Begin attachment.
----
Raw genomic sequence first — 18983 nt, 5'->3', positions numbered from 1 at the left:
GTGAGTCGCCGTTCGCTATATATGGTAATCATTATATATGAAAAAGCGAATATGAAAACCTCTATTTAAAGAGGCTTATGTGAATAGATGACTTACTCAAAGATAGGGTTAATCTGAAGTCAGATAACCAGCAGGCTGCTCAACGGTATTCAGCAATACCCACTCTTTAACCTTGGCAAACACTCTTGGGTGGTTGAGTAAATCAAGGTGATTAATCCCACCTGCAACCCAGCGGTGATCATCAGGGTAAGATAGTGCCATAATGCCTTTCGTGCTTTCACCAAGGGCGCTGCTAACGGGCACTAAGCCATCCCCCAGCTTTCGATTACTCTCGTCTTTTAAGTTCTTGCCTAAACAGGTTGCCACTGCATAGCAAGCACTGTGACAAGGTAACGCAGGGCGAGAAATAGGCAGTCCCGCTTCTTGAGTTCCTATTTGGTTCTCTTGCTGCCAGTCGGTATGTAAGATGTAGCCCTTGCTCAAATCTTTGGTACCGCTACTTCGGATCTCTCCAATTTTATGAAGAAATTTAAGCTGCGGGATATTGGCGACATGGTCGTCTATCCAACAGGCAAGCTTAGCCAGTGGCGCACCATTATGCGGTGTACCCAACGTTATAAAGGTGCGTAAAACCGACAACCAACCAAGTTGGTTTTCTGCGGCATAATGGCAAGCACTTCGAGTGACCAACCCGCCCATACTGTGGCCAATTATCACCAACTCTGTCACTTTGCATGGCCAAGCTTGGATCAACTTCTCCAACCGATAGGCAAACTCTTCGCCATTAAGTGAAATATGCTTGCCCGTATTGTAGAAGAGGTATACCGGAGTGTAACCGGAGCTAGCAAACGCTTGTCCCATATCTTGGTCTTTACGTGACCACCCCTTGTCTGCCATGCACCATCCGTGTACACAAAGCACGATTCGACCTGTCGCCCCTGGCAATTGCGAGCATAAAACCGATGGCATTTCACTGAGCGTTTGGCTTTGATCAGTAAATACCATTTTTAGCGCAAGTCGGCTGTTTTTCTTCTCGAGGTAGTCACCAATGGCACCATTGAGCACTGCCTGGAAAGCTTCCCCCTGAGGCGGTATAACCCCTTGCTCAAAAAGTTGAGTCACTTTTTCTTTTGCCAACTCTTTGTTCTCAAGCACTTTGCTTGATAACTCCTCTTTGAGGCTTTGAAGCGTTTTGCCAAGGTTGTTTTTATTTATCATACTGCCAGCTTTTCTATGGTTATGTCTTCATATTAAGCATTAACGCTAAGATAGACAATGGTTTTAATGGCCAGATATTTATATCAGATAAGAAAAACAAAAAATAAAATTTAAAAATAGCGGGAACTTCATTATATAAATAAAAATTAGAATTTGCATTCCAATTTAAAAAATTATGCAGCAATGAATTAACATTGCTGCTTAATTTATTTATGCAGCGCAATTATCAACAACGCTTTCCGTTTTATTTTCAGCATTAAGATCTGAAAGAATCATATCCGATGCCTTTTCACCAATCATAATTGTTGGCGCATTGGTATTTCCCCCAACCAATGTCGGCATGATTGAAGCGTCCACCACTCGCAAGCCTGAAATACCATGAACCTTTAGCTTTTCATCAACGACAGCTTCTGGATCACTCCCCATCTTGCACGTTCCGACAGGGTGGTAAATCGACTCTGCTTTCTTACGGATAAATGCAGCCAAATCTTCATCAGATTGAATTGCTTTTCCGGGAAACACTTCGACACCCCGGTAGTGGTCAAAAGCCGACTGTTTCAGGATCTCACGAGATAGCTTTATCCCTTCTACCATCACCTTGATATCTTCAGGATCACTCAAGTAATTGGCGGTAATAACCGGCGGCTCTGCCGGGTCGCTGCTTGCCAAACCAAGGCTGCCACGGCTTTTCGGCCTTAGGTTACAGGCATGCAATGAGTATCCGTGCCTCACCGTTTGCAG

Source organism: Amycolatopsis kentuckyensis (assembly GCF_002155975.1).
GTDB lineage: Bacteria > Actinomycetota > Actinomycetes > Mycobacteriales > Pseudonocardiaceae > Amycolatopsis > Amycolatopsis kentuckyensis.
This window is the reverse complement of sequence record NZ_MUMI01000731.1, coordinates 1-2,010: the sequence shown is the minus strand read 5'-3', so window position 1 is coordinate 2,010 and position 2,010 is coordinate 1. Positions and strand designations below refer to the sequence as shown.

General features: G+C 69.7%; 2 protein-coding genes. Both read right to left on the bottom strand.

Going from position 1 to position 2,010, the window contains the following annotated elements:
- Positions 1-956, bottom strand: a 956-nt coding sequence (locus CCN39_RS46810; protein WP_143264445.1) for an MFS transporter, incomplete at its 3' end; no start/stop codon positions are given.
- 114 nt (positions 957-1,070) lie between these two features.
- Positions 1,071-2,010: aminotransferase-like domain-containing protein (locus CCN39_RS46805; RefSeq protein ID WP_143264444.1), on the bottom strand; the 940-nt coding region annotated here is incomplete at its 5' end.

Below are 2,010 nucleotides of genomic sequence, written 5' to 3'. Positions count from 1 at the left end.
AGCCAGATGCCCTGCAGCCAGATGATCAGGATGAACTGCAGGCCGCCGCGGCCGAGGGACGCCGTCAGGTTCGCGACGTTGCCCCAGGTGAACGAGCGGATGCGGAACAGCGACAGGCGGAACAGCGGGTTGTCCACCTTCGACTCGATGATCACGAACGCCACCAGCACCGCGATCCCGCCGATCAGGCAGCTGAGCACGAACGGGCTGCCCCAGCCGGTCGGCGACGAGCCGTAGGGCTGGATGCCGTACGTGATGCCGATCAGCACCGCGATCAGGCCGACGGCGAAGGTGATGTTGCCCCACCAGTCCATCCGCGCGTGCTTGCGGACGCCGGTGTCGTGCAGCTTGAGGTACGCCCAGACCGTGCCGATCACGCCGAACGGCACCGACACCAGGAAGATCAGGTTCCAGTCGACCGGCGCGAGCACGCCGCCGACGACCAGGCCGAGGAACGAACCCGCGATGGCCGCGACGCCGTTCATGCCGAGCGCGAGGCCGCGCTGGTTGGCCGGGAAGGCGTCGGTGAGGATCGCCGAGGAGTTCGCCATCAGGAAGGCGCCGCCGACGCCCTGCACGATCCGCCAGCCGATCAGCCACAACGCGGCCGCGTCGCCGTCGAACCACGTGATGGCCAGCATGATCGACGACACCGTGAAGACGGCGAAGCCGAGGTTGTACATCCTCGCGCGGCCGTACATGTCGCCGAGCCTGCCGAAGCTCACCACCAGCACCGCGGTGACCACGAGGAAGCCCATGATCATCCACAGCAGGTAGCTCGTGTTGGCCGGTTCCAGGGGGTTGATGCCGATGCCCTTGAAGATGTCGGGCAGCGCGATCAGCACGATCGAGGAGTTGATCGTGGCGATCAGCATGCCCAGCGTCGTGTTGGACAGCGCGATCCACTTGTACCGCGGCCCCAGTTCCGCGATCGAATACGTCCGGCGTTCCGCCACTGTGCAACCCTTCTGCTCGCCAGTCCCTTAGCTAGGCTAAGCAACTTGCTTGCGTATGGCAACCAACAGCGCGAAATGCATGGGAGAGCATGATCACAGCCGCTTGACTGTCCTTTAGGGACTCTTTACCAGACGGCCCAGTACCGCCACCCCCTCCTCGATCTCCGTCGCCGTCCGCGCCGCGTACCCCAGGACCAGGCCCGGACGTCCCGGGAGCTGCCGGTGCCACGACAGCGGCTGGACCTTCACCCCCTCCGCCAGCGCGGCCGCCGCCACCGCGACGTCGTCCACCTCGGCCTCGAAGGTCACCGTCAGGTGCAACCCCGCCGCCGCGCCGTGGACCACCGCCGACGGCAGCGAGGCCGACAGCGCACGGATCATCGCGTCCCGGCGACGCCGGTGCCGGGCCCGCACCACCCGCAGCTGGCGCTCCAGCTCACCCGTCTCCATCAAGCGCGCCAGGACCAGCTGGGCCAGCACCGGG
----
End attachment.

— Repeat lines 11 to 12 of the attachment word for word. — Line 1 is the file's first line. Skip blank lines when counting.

Below are 2,010 nucleotides of genomic sequence, written 5' to 3'. Positions count from 1 at the left end.
AGCCAGATGCCCTGCAGCCAGATGATCAGGATGAACTGCAGGCCGCCGCGGCCGAGGGACGCCGTCAGGTTCGCGACGTTGCCCCAGGTGAACGAGCGGATGCGGAACAGCGACAGGCGGAACAGCGGGTTGTCCACCTTCGACTCGATGATCACGAACGCCACCAGCACCGCGATCCCGCCGATCAGGCAGCTGAGCACGAACGGGCTGCCCCAGCCGGTCGGCGACGAGCCGTAGGGCTGGATGCCGTACGTGATGCCGATCAGCACCGCGATCAGGCCGACGGCGAAGGTGATGTTGCCCCACCAGTCCATCCGCGCGTGCTTGCGGACGCCGGTGTCGTGCAGCTTGAGGTACGCCCAGACCGTGCCGATCACGCCGAACGGCACCGACACCAGGAAGATCAGGTTCCAGTCGACCGGCGCGAGCACGCCGCCGACGACCAGGCCGAGGAACGAACCCGCGATGGCCGCGACGCCGTTCATGCCGAGCGCGAGGCCGCGCTGGTTGGCCGGGAAGGCGTCGGTGAGGATCGCCGAGGAGTTCGCCATCAGGAAGGCGCCGCCGACGCCCTGCACGATCCGCCAGCCGATCAGCCACAACGCGGCCGCGTCGCCGTCGAACCACGTGATGGCCAGCATGATCGACGACACCGTGAAGACGGCGAAGCCGAGGTTGTACATCCTCGCGCGGCCGTACATGTCGCCGAGCCTGCCGAAGCTCACCACCAGCACCGCGGTGACCACGAGGAAGCCCATGATCATCCACAGCAGGTAGCTCGTGTTGGCCGGTTCCAGGGGGTTGATGCCGATGCCCTTGAAGATGTCGGGCAGCGCGATCAGCACGATCGAGGAGTTGATCGTGGCGATCAGCATGCCCAGCGTCGTGTTGGACAGCGCGATCCACTTGTACCGCGGCCCCAGTTCCGCGATCGAATACGTCCGGCGTTCCGCCACTGTGCAACCCTTCTGCTCGCCAGTCCCTTAGCTAGGCTAAGCAACTTGCTTGCGTATGGCAACCAACAGCGCGAAATGCATGGGAGAGCATGATCACAGCCGCTTGACTGTCCTTTAGGGACTCTTTACCAGACGGCCCAGTACCGCCACCCCCTCCTCGATCTCCGTCGCCGTCCGCGCCGCGTACCCCAGGACCAGGCCCGGACGTCCCGGGAGCTGCCGGTGCCACGACAGCGGCTGGACCTTCACCCCCTCCGCCAGCGCGGCCGCCGCCACCGCGACGTCGTCCACCTCGGCCTCGAAGGTCACCGTCAGGTGCAACCCCGCCGCCGCGCCGTGGACCACCGCCGACGGCAGCGAGGCCGACAGCGCACGGATCATCGCGTCCCGGCGACGCCGGTGCCGGGCCCGCACCACCCGCAGCTGGCGCTCCAGCTCACCCGTCTCCATCAAGCGCGCCAGGACCAGCTGGGCCAGCACCGGG